Swear Word Science Defends Adele’s Grammy F-Bomb Moment

Getty Images / Christopher Polk

Notorious pottymouth Adele has cursed in a lot of places, but none have been quite as public as the Grammy Awards. On Sunday night, she exclaimed “I fucked up!” right before she restarted her rendition of George Michael’s “Fastlove.” While there’s no doubt that some of the 24.95 million Americans watching were appalled at her language, recent psychological research suggests that we should rethink our attitudes toward swear words: Cursing, science shows, is a natural outlet for emotions that run high.

In a study published recently in Psycholinguist Research, Keele University psychologist Stephen Richards, Ph.D., argues that the stereotypes about foul-mouthed folks — they’re thought to be crude and generally offensive and have poor vocabularies — don’t tell the full story about people who swear. While these traits may describe some people who curse, they don’t apply to everyone: His study showed that swearing, more generally, is a way for people to deal with overwhelming emotions.

“These psychology studies demonstrate that there is more to swearing than routine offense-causing or a lack of linguistic hygiene,” Richards wrote in an article in The Conversation, referring to the series of studies he has conducted on swearing. “Language is a sophisticated toolkit and swearing is a useful component.”

In his most recent study, he describes what happened to the swearing patterns of his participants after he stressed them out using video games. Hypothesizing that people who are emotionally aroused will have better “swearing fluency” that those who are calm, he had some of his 60 volunteers play a slow-paced, gently dull round of video game golf, and he had others play an aggression-rousing first-person shooter video game. Then he asked them to spout off as many swear words as they could in one minute. It came as no surprise that people with raised “hostility” had fouler mouths than their peaceful counterparts, which led him to conclude that emotional arousal leads to “swearing fluency.” He admits that it is obvious that people swear more when they are very emotional, but he’s the first scientist to quantify this effect. This is important because it means we now have scientific data to back up the claim that our attitudes toward swearing are unnatural and obsolete.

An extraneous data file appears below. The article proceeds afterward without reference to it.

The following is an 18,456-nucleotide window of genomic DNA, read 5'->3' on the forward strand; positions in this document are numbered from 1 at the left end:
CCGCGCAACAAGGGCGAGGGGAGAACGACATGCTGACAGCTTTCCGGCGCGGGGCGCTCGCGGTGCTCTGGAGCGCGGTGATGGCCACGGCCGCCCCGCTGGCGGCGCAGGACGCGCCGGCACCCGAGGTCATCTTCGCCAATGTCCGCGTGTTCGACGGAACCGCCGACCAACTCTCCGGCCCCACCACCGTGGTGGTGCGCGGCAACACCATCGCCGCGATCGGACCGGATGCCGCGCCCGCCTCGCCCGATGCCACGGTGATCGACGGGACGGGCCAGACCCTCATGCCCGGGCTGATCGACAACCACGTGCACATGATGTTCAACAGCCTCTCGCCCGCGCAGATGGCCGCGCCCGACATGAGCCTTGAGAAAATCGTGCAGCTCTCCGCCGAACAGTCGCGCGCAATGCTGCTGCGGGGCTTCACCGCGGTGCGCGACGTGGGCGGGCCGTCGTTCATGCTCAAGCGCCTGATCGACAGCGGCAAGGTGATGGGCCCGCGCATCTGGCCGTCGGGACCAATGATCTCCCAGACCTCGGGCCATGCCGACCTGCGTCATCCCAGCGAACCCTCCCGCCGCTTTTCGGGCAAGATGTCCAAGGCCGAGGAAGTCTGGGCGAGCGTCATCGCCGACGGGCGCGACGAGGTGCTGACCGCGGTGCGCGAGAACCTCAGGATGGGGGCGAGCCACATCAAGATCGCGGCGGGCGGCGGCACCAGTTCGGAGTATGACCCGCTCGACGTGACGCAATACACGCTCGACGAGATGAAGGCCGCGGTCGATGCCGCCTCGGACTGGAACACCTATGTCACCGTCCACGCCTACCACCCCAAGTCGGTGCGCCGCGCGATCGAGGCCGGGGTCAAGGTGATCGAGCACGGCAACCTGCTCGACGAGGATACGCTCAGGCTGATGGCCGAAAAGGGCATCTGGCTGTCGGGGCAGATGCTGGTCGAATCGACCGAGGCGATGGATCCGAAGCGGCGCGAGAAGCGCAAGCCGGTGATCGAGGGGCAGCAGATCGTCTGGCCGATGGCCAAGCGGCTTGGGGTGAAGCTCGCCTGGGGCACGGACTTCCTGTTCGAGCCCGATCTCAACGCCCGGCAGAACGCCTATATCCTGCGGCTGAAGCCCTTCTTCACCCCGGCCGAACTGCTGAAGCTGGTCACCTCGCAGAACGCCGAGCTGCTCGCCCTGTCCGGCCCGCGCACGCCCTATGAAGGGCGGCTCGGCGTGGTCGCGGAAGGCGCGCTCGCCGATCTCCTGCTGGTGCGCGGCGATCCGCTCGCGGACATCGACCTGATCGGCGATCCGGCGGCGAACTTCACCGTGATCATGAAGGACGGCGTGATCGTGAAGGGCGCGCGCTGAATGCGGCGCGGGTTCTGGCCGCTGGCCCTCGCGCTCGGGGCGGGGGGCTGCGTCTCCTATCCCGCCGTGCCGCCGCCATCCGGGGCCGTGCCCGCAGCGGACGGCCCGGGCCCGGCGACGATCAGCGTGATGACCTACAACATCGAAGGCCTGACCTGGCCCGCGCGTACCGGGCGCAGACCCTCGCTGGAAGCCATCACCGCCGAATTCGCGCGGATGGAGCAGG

Swearing must be important, Richards wrote in The Conversation, “given its prominence in matters of life and death.” In his previous research, he has found that pilots who are killed in airplane crashes often utter a string of expletives before they die. If swear words are a useful tool for expressing really intense feelings, then it doesn’t make much sense to curtail their use; we don’t look down upon people who scream into a pillow or go for a run when they are emotionally riled up, so why should we judge people like Adele, who curse to mitigate their anxieties?

You can’t blame her; screwing up a George Michael tribute in front of millions of viewers and fearing that the “Grammy curse” of technical difficulties had struck for the second year in a row would cause even the most puritanical linguist to utter an f-bomb. Even though she apologized for cursing, she soon proved Richards’s theory correct again when, overwhelmed with emotion when she beat Beyoncé for the Grammy’s biggest prize, she asked, “What the fuck does she have to do to win album of the year? That’s how I feel.”

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